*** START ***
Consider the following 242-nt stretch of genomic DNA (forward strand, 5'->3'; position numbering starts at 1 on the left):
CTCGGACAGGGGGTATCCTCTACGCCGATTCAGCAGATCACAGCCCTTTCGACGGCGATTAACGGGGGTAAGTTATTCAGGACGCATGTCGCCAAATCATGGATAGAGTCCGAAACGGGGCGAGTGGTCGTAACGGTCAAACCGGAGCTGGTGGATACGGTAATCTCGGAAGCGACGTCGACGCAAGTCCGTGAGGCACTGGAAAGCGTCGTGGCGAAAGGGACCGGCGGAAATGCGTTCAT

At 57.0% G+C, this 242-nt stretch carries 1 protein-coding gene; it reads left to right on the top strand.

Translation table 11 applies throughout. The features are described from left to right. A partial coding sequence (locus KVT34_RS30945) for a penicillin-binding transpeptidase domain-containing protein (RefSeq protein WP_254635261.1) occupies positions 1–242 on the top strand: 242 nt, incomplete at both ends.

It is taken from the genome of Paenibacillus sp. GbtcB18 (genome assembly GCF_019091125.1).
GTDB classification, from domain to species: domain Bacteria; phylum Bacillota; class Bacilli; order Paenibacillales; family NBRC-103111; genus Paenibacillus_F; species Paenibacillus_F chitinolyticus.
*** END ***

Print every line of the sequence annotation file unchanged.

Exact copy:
Consider the following 242-nt stretch of genomic DNA (forward strand, 5'->3'; position numbering starts at 1 on the left):
CTCGGACAGGGGGTATCCTCTACGCCGATTCAGCAGATCACAGCCCTTTCGACGGCGATTAACGGGGGTAAGTTATTCAGGACGCATGTCGCCAAATCATGGATAGAGTCCGAAACGGGGCGAGTGGTCGTAACGGTCAAACCGGAGCTGGTGGATACGGTAATCTCGGAAGCGACGTCGACGCAAGTCCGTGAGGCACTGGAAAGCGTCGTGGCGAAAGGGACCGGCGGAAATGCGTTCAT

At 57.0% G+C, this 242-nt stretch carries 1 protein-coding gene; it reads left to right on the top strand.

Translation table 11 applies throughout. The features are described from left to right. A partial coding sequence (locus KVT34_RS30945) for a penicillin-binding transpeptidase domain-containing protein (RefSeq protein WP_254635261.1) occupies positions 1–242 on the top strand: 242 nt, incomplete at both ends.

It is taken from the genome of Paenibacillus sp. GbtcB18 (genome assembly GCF_019091125.1).
GTDB classification, from domain to species: domain Bacteria; phylum Bacillota; class Bacilli; order Paenibacillales; family NBRC-103111; genus Paenibacillus_F; species Paenibacillus_F chitinolyticus.